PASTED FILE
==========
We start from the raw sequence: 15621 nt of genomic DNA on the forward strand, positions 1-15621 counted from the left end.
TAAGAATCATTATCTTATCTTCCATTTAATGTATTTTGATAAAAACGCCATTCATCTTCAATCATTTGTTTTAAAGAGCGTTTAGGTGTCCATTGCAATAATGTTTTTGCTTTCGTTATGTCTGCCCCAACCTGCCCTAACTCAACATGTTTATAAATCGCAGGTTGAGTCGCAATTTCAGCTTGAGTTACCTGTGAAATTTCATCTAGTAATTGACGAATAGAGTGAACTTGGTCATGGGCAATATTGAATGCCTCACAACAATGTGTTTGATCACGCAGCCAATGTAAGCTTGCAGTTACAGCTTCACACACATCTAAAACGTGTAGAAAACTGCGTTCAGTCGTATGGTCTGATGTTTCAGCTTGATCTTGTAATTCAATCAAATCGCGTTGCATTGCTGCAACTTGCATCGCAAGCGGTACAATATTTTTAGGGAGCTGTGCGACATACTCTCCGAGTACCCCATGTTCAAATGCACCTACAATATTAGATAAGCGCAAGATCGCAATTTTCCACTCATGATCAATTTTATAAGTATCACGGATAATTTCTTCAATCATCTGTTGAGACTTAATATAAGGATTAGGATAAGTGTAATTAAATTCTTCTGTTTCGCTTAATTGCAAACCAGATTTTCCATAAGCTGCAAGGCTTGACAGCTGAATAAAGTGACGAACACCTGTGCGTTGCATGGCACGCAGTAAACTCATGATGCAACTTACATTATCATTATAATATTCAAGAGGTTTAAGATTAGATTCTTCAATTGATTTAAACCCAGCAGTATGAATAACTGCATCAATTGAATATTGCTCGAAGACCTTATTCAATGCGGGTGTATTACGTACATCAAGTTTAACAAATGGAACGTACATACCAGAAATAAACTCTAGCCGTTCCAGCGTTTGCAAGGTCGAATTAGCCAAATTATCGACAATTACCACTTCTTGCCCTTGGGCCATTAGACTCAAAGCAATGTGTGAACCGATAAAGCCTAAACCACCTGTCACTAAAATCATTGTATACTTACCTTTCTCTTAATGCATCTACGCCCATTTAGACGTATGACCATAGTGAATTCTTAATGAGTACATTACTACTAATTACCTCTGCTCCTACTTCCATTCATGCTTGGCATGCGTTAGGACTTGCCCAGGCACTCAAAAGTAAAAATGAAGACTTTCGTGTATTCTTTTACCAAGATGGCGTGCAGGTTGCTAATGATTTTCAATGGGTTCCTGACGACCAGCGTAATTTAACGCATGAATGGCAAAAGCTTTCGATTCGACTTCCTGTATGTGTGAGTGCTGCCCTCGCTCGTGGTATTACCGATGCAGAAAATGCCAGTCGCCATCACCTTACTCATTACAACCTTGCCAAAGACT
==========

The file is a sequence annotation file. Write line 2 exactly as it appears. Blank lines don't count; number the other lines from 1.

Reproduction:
TAAGAATCATTATCTTATCTTCCATTTAATGTATTTTGATAAAAACGCCATTCATCTTCAATCATTTGTTTTAAAGAGCGTTTAGGTGTCCATTGCAATAATGTTTTTGCTTTCGTTATGTCTGCCCCAACCTGCCCTAACTCAACATGTTTATAAATCGCAGGTTGAGTCGCAATTTCAGCTTGAGTTACCTGTGAAATTTCATCTAGTAATTGACGAATAGAGTGAACTTGGTCATGGGCAATATTGAATGCCTCACAACAATGTGTTTGATCACGCAGCCAATGTAAGCTTGCAGTTACAGCTTCACACACATCTAAAACGTGTAGAAAACTGCGTTCAGTCGTATGGTCTGATGTTTCAGCTTGATCTTGTAATTCAATCAAATCGCGTTGCATTGCTGCAACTTGCATCGCAAGCGGTACAATATTTTTAGGGAGCTGTGCGACATACTCTCCGAGTACCCCATGTTCAAATGCACCTACAATATTAGATAAGCGCAAGATCGCAATTTTCCACTCATGATCAATTTTATAAGTATCACGGATAATTTCTTCAATCATCTGTTGAGACTTAATATAAGGATTAGGATAAGTGTAATTAAATTCTTCTGTTTCGCTTAATTGCAAACCAGATTTTCCATAAGCTGCAAGGCTTGACAGCTGAATAAAGTGACGAACACCTGTGCGTTGCATGGCACGCAGTAAACTCATGATGCAACTTACATTATCATTATAATATTCAAGAGGTTTAAGATTAGATTCTTCAATTGATTTAAACCCAGCAGTATGAATAACTGCATCAATTGAATATTGCTCGAAGACCTTATTCAATGCGGGTGTATTACGTACATCAAGTTTAACAAATGGAACGTACATACCAGAAATAAACTCTAGCCGTTCCAGCGTTTGCAAGGTCGAATTAGCCAAATTATCGACAATTACCACTTCTTGCCCTTGGGCCATTAGACTCAAAGCAATGTGTGAACCGATAAAGCCTAAACCACCTGTCACTAAAATCATTGTATACTTACCTTTCTCTTAATGCATCTACGCCCATTTAGACGTATGACCATAGTGAATTCTTAATGAGTACATTACTACTAATTACCTCTGCTCCTACTTCCATTCATGCTTGGCATGCGTTAGGACTTGCCCAGGCACTCAAAAGTAAAAATGAAGACTTTCGTGTATTCTTTTACCAAGATGGCGTGCAGGTTGCTAATGATTTTCAATGGGTTCCTGACGACCAGCGTAATTTAACGCATGAATGGCAAAAGCTTTCGATTCGACTTCCTGTATGTGTGAGTGCTGCCCTCGCTCGTGGTATTACCGATGCAGAAAATGCCAGTCGCCATCACCTTACTCATTACAACCTTGCCAAAGACT